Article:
Crime

‘I’m innocent and I want my day in court,’ former jail nurse tells judge

Carmon Brannan, a former jail nurse, wants her manslaughter guilty plea withdrawn. She went before Special Judge Richard McKenzie, Monday, July 17, 2017, in Lucedale. McKenzie ruled that Brennan will get her day in court.
Carmon Brannan, a former jail nurse, wants her manslaughter guilty plea withdrawn. She went before Special Judge Richard McKenzie, Monday, July 17, 2017, in Lucedale. McKenzie ruled that Brennan will get her day in court. ttisbell@sunherald.com

Former George County jail nurse Carmon Brannan said Monday she always planned to go to trial for manslaughter in the death of an insulin-dependent jail detainee because “I am innocent.”

And though Brannan entered a plea in May, Special Judge Richard McKenzie on Monday agreed to allow Brannan to withdraw the Alford plea she entered in the case. In the Alford plea, Brannan did not admit guilt but agreed there was enough evidence to convict her in the Sept. 24, 2014, death of William Joel Dixon.

The judge issued Monday’s ruling after Brannan testified, saying she never planned to enter a plea in the case but did so out of fear because her court-appointed attorneys had not subpoenaed anyone to testify on her behalf. She said the day she entered the plea was the day she thought the manslaughter trial would begin in the death of Dixon.

“What scared me was going to jail for 20 years,” she testified. “I’m innocent. I did not want to plead guilty. My lawyers told me I would not win if we went to trial. I want my day in court.”

Hardly met with attorneys

Brannan argued Monday she was not properly represented because she only met three or four times with her court-appointed attorney, Calvin Taylor, over the nearly two years he represented her.

In addition, she said, Taylor hired a medical expert to do a report on her behalf based on the evidence available, but the doctor never spoke to her before he produced what Taylor described as a “bad” report.

In fact, the report her own medical expert prepared, Taylor said, was worse than the one the medical expert for the prosecutor hired.

Taylor met with Brannan and her family after the report came in, to advise she enter a plea because he didn’t feel she could win at trial. Taylor said Brannan was aware she was going to enter a plea in May and he had advised her to get character statements and a letter from the bonding company saying she could remain out of jail on bond pending her sentencing.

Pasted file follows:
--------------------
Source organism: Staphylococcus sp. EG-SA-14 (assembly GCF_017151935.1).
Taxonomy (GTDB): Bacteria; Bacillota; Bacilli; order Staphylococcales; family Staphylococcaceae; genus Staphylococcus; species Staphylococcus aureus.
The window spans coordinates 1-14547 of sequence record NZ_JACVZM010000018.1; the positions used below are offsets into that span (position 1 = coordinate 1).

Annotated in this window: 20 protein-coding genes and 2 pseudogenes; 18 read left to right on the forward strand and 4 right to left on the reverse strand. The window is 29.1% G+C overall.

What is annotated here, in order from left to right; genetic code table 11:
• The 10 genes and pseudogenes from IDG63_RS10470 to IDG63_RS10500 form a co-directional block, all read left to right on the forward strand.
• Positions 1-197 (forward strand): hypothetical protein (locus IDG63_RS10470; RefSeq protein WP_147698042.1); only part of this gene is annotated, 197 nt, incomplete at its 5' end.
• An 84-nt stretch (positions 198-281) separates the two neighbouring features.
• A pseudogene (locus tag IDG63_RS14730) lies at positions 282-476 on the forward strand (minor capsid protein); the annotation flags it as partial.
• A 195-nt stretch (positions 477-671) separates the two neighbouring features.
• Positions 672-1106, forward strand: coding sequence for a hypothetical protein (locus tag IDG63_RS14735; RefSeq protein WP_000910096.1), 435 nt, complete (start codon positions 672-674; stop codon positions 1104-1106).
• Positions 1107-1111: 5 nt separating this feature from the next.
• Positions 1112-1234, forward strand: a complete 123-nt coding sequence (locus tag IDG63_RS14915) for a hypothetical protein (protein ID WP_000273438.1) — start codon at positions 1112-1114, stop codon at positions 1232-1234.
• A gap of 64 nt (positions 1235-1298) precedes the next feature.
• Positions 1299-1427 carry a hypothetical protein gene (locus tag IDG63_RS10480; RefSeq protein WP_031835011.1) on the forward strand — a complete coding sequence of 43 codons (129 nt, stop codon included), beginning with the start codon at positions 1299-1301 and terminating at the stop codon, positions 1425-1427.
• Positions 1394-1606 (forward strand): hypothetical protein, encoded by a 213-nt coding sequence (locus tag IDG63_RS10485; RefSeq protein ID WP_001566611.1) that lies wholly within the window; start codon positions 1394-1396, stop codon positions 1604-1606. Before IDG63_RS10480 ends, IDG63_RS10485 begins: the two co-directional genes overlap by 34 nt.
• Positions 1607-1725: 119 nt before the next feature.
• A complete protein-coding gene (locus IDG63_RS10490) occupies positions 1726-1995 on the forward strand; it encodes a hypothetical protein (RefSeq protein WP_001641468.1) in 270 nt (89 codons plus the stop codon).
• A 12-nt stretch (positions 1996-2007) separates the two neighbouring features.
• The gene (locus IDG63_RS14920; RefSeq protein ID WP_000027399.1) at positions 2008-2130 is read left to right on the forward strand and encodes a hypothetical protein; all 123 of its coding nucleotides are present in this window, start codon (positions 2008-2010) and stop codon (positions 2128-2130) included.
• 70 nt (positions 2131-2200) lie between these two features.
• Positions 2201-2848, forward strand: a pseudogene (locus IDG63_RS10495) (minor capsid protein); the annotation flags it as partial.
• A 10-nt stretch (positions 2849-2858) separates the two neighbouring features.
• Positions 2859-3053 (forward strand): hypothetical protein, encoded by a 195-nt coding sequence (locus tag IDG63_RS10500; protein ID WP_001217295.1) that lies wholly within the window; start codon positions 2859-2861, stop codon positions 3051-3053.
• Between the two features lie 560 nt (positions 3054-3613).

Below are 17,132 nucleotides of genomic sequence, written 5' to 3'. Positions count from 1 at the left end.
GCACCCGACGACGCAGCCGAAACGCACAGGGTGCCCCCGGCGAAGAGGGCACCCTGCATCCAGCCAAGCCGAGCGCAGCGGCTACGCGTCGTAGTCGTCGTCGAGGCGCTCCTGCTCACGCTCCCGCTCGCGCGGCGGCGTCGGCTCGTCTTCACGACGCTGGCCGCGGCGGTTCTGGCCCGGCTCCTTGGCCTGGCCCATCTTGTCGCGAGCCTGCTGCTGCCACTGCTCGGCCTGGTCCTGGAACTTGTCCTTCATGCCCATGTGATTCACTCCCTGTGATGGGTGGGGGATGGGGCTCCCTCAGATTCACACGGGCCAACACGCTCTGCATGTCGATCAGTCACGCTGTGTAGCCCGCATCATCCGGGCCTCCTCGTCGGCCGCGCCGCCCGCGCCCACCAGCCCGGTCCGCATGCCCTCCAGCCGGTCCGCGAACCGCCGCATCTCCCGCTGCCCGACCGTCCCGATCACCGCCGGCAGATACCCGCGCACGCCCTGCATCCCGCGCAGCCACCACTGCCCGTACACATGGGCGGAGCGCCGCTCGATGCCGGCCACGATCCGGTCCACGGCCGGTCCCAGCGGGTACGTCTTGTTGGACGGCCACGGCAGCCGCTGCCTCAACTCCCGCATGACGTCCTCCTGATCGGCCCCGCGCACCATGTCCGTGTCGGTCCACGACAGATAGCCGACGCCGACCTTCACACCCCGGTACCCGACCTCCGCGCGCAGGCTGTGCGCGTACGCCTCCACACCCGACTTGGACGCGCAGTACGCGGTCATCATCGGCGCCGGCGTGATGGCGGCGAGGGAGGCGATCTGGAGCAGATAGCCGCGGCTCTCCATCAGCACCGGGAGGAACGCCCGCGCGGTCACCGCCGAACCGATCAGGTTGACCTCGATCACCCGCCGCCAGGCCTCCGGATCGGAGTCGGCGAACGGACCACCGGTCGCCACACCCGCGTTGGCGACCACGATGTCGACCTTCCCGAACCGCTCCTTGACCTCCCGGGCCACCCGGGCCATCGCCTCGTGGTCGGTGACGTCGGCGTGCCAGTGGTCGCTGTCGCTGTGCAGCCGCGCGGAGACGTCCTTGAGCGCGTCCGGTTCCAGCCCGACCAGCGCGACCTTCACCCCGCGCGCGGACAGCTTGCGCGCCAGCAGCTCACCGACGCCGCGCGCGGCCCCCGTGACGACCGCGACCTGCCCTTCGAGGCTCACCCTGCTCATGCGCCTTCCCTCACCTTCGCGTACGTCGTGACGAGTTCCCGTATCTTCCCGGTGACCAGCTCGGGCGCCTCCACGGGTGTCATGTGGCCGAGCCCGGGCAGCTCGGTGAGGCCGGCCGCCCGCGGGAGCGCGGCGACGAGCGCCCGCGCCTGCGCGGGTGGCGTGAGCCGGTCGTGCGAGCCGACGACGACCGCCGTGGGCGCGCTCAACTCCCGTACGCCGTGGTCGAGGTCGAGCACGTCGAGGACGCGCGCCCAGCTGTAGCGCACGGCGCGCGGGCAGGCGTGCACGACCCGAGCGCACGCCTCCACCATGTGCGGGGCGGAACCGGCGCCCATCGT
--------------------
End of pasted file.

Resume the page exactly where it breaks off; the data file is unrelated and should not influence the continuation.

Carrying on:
Despite Brannan’s testimony to the contrary, Taylor said Brannan knew she was entering a plea in May. He said she became concerned after he told her District Attorney Tony Lawrence would like to stick to his recommendation of a 20-year prison sentence, with 10 years to serve and 10 years on post-release supervision.

A new attorney

Brannan hired a new attorney, Mary Lee Holmes, the same week she was scheduled for sentencing.

Holmes, and another attorney speaking on Brannan’s behalf, questioned whether Brannan received adequate representation, noting the attorney had not met much with Brannan, for example, or gone to the jail to question people there for evidence.

In addition, the defense attorneys questioned why the former defense attorney never thought it would be beneficial for Brannan to speak with the medical expert who was doing a report on her.

Lawrence and Assistant District Attorney Cherie Wade pointed out Brannan admitted her guilt under oath in open court, signed a plea petition admitting her guilt a second time and agreed she aware of exactly what she was doing the day she entered the Alford plea.

Despite that and other arguments the judge acknowledged were valid, he said Brannan had a right to go to trial.

The death

George County jailers found Dixon’s body in his jail cell on Sept. 24, 2014, after he’d gone days without food or insulin.

At the time of his death, Dixon was in jail on two counts of child endangerment and one count of possession of a controlled substance, DUI other, driving with an expired tag, and driving without insurance.

Brannan was the registered nurse at the jail when she failed what the indictment describes as “sufficient medical treatment” to Dixon while jailed between Sept. 17 and the day of his Sept. 24, 2014.

According to the evidence presented in court, Brannan was the registered nurse in the jail at the time of Dixon’s stay, but did not provide insulin to him despite his repeated requests.

Brannan, witnesses said, brushed off Dixon’s complaints of feeling ill, saying he was “faking” and likely suffering from drug withdrawals since he had admitted to using meth.

The ex-jail nurse, Lawrence said, never administered insulin to Dixon during his stay and failed to offer any assistance to him even after jailers encouraged her to do so as he became weak and unable to eat.

Brannan’s new trial date is set in September.

Margaret Baker: 228-896-0538, @Margar45

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